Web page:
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Lookup NU author(s): Professor Cathrine Degnen
This is the authors' accepted manuscript of an article that has been published in its final definitive form by Sage Publications Ltd, 2017.
For re-use rights please refer to the publisher's terms and conditions.
The history of relations between anthropology and sociology in the UK might at best be described as ‘studied indifference’. And yet, they have shared disciplinary interests in many respects, including the concepts of belonging and identity. This article resists disciplinary boundaries and ‘thinks together’ sociological interpretations of intersectionality and anthropological notions of intersection. We argue that whilst intersectionality offers a frame to think about the co-constitution of ethnic, racial, class, sexual and gendered identities and the production of social inequalities, anthropological approaches to intersection draw on a cultural form and social logic encountered during ethnographic fieldwork that emphasises ideas about interrelatedness, belonging, place, temporality, connection and disconnection. In juxtaposing these two approaches, we seek firmer traction to better articulate the shape and scope of the ways in which scholars in both fields might develop new ways of explaining the lives and the concerns of the people we work with.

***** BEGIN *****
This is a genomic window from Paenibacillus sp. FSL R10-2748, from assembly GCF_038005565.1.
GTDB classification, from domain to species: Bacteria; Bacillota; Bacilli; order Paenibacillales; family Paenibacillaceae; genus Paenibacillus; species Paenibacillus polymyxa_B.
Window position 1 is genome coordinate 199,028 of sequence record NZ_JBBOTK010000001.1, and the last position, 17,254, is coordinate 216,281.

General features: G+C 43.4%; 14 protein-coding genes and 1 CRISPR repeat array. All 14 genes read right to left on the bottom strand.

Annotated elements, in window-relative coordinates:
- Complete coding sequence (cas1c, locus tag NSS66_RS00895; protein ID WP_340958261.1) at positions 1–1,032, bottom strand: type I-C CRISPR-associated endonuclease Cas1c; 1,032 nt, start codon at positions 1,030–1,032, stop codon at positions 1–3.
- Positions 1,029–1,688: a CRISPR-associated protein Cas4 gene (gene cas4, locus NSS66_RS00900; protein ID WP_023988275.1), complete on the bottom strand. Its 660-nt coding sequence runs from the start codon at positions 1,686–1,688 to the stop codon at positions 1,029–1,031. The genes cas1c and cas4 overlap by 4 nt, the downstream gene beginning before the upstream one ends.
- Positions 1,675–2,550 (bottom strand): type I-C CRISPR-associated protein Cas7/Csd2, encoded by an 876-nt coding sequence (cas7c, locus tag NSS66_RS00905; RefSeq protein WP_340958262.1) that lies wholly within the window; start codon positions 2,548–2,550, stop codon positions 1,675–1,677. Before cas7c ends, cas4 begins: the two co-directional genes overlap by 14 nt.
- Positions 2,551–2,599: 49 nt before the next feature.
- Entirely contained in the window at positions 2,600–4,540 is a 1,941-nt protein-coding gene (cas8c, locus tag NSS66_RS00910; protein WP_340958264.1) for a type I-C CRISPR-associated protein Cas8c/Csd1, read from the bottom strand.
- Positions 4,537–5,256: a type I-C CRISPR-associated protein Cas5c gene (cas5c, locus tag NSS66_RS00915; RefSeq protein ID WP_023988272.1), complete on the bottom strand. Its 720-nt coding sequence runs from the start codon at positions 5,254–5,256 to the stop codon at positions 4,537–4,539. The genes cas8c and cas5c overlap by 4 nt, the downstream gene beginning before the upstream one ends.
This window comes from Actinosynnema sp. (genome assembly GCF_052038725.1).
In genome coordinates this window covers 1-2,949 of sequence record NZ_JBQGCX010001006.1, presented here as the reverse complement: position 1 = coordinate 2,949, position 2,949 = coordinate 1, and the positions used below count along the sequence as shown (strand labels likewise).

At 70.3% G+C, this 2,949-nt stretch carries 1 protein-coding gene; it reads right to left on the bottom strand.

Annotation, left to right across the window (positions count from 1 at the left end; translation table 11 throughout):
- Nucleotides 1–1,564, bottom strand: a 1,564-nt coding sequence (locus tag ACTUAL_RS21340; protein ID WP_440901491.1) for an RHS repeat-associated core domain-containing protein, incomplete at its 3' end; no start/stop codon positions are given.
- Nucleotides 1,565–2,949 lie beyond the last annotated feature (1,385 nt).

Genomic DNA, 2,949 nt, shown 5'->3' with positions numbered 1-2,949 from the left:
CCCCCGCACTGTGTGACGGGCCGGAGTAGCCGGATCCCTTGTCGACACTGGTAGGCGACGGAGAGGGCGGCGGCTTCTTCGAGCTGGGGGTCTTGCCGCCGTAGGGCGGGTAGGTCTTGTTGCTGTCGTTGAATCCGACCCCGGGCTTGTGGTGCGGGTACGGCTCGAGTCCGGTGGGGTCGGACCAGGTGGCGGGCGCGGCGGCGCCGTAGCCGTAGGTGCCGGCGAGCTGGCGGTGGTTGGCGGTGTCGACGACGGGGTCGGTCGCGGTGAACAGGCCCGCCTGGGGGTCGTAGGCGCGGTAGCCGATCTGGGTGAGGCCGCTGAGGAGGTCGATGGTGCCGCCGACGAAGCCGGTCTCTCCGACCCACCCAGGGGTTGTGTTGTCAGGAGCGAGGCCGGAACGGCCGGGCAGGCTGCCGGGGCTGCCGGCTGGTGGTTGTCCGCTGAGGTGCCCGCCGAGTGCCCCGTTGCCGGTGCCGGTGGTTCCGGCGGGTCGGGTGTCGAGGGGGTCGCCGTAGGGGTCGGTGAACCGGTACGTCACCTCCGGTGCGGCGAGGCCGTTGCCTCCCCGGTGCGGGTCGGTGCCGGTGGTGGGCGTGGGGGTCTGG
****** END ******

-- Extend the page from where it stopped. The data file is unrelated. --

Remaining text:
Author(s): Degnen C, Tyler K
Publication type: Article
Publication status: Published
Journal: The Sociological Review
Print publication date: 01/03/2017
Online publication date: 27/03/2017
Acceptance date: 26/01/2017
Date deposited: 26/01/2017
ISSN (print): 0038-0261
ISSN (electronic): 1467-954X
Publisher: Sage Publications Ltd
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